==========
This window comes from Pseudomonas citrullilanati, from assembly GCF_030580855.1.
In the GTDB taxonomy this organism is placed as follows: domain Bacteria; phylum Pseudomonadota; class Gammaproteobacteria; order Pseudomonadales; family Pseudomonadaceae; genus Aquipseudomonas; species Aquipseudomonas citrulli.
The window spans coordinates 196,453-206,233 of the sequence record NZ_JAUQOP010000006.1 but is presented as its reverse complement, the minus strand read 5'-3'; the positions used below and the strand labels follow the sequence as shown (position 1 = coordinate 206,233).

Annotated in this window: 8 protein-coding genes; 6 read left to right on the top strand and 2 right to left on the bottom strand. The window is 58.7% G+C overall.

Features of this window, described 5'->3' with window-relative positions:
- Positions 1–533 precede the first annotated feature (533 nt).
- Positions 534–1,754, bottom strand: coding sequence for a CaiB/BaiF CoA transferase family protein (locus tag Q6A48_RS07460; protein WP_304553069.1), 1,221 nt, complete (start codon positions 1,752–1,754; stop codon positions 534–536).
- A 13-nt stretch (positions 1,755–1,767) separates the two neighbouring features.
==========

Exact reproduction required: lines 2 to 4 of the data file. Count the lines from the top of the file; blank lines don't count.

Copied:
In the GTDB taxonomy this organism is placed as follows: domain Bacteria; phylum Pseudomonadota; class Gammaproteobacteria; order Pseudomonadales; family Pseudomonadaceae; genus Aquipseudomonas; species Aquipseudomonas citrulli.
The window spans coordinates 196,453-206,233 of the sequence record NZ_JAUQOP010000006.1 but is presented as its reverse complement, the minus strand read 5'-3'; the positions used below and the strand labels follow the sequence as shown (position 1 = coordinate 206,233).

Annotated in this window: 8 protein-coding genes; 6 read left to right on the top strand and 2 right to left on the bottom strand. The window is 58.7% G+C overall.